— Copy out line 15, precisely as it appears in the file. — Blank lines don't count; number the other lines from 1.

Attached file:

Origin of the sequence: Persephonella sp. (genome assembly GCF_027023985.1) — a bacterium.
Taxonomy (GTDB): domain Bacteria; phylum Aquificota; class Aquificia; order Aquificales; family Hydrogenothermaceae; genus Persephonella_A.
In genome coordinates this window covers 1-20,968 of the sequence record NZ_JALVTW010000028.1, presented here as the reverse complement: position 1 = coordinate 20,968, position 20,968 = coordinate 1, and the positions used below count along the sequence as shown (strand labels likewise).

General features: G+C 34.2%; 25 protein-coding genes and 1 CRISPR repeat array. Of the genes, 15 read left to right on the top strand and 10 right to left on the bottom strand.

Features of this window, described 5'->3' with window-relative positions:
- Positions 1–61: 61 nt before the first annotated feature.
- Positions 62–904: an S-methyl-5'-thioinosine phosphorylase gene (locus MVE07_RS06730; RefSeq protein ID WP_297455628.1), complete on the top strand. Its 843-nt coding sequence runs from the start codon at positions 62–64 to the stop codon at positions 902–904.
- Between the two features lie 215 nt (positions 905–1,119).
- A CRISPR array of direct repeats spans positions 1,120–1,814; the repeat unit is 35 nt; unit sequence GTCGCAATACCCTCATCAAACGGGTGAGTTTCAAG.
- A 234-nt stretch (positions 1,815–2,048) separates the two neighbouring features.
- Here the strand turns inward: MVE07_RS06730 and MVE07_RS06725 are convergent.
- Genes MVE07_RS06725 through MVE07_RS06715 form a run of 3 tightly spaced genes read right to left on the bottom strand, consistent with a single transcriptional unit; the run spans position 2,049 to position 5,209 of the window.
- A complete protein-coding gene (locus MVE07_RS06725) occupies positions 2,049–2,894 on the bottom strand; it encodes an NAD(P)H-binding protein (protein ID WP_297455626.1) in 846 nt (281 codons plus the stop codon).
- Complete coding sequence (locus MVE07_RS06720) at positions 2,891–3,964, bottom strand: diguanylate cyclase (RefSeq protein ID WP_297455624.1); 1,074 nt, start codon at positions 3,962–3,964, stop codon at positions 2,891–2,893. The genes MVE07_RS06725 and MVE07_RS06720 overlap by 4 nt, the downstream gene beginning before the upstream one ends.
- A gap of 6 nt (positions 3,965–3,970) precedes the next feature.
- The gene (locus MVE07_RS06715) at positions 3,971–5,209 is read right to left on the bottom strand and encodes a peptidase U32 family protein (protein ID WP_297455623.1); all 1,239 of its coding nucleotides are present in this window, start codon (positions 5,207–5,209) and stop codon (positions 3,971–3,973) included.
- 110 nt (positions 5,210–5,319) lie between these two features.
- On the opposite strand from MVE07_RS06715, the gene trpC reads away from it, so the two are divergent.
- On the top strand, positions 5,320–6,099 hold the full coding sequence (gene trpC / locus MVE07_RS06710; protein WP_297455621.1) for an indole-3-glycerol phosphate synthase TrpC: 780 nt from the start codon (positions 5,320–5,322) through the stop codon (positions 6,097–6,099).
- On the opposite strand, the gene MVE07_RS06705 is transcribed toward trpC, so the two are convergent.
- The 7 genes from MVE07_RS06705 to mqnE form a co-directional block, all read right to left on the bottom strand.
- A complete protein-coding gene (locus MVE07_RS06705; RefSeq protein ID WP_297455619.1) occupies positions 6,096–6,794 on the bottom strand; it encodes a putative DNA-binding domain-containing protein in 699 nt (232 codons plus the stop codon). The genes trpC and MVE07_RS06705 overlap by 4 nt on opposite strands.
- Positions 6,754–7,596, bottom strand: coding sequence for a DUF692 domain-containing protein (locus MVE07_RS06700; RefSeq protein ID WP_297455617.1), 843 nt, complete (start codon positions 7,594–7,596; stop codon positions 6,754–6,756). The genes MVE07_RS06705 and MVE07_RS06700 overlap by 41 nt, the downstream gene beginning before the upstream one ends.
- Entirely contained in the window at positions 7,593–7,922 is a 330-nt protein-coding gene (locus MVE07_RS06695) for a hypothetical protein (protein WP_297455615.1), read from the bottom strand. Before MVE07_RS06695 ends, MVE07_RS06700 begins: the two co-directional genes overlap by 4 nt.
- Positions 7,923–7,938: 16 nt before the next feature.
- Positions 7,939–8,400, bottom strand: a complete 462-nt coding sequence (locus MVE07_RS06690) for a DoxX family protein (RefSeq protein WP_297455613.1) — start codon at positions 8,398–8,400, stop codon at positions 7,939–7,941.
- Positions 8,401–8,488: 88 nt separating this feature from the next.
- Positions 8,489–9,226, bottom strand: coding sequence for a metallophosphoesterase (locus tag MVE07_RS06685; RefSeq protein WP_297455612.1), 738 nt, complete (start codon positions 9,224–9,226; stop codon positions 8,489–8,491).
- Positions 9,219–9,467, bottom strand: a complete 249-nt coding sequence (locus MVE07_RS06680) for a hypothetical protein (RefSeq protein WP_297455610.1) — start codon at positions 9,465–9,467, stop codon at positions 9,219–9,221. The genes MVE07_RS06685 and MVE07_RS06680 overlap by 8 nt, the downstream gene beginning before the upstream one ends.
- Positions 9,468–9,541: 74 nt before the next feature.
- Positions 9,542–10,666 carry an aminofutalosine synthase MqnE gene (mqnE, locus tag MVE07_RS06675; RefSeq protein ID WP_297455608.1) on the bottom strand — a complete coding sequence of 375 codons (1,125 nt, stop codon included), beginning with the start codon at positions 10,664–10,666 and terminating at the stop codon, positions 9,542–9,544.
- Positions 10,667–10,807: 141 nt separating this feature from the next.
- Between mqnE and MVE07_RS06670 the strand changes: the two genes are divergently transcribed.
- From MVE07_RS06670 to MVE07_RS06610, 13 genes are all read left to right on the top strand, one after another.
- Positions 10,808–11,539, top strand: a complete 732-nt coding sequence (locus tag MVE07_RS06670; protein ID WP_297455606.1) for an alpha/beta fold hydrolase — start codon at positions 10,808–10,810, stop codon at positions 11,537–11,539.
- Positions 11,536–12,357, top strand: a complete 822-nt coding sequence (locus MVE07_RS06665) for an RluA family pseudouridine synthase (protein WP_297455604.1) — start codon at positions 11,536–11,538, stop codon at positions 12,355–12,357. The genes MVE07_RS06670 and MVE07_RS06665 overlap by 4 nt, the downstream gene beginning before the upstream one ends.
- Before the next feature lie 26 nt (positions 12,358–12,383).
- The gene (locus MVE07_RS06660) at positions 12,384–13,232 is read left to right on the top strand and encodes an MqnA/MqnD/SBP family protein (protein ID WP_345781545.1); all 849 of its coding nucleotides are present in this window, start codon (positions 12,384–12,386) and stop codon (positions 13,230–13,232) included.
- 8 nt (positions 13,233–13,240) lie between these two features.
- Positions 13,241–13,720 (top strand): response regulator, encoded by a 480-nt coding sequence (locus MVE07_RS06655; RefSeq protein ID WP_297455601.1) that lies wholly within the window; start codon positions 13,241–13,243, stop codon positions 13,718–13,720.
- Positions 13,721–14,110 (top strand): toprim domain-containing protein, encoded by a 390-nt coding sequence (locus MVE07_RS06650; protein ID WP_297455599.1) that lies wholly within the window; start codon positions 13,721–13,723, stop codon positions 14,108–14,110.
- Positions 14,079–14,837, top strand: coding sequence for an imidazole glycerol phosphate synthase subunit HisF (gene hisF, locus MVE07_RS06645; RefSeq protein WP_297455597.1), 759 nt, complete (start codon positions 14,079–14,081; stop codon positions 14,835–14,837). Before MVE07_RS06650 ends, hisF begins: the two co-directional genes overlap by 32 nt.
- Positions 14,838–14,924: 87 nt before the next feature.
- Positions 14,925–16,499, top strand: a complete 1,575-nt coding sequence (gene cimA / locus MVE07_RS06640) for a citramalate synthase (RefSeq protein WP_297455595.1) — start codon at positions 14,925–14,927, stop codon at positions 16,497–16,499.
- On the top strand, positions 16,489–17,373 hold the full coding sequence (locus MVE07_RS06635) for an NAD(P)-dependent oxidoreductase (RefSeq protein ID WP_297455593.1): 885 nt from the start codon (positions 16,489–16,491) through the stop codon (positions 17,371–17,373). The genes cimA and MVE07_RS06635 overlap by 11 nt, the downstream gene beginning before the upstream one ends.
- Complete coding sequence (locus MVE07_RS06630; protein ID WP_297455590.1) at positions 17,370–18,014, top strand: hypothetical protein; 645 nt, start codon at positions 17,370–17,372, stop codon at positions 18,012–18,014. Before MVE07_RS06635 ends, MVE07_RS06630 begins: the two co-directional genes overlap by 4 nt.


- A gap of 6 nt (positions 3,965–3,970) precedes the next feature.